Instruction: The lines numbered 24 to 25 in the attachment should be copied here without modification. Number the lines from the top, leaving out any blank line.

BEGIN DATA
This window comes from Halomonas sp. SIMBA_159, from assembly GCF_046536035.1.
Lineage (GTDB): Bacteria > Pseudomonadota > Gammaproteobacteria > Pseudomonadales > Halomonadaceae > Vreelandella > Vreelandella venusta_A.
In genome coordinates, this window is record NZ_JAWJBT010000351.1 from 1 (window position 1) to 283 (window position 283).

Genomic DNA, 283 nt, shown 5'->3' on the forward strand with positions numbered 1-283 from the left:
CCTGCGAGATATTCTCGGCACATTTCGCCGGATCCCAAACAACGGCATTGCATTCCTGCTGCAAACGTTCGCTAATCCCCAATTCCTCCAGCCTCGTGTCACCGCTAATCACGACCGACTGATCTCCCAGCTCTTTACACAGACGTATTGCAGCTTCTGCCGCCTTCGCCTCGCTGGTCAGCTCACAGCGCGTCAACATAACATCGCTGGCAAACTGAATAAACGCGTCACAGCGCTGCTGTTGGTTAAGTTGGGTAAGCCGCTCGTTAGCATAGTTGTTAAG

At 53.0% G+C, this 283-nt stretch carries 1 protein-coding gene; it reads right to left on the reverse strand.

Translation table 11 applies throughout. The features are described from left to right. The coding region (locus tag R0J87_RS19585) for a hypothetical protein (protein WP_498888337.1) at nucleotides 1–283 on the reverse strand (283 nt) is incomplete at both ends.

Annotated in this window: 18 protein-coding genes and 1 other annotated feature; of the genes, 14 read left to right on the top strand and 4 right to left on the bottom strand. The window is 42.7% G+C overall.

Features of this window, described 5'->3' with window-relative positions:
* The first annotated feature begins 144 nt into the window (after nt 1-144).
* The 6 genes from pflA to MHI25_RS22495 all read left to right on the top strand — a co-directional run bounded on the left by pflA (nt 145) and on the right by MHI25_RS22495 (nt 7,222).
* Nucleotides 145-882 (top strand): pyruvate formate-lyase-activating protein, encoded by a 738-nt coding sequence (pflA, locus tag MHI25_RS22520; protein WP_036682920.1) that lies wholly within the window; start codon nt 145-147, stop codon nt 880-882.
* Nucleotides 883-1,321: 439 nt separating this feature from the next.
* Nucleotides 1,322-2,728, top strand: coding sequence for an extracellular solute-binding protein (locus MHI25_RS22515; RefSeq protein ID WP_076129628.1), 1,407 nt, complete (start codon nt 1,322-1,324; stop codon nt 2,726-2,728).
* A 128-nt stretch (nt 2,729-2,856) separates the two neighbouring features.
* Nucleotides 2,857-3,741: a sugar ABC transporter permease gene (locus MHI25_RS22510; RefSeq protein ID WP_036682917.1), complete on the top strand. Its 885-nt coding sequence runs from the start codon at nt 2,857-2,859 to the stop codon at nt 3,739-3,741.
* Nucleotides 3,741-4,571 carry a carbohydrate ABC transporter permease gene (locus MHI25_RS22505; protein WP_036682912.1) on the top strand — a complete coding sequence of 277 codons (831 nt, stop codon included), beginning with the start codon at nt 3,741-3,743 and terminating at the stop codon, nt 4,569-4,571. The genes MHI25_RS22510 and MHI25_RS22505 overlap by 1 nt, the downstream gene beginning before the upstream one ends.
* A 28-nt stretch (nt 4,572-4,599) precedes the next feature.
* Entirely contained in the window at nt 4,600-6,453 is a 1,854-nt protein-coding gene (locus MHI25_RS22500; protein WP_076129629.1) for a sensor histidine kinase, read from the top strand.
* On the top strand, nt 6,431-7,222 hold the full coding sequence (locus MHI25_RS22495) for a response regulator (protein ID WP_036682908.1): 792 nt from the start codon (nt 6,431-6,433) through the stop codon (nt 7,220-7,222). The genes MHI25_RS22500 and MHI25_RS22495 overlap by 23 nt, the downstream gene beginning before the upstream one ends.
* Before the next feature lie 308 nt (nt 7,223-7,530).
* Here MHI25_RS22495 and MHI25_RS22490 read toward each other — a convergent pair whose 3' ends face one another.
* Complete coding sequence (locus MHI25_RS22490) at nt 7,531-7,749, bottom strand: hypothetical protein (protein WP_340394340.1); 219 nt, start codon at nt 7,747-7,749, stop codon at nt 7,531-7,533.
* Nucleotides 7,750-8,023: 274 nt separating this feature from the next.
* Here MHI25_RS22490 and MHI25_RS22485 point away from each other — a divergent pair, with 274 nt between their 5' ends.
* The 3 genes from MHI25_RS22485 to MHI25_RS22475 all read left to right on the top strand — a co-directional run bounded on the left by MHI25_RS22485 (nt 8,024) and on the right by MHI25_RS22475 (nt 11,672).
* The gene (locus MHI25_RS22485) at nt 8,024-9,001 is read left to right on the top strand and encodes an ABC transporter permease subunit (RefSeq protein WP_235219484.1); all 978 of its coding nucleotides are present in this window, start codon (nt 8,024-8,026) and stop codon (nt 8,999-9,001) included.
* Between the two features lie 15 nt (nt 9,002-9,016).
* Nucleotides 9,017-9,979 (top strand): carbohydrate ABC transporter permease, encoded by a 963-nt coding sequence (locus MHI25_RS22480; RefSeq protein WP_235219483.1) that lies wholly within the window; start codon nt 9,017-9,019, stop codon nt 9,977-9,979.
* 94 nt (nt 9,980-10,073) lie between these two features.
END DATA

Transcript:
* Nucleotides 7,750-8,023: 274 nt separating this feature from the next.
* Here MHI25_RS22490 and MHI25_RS22485 point away from each other — a divergent pair, with 274 nt between their 5' ends.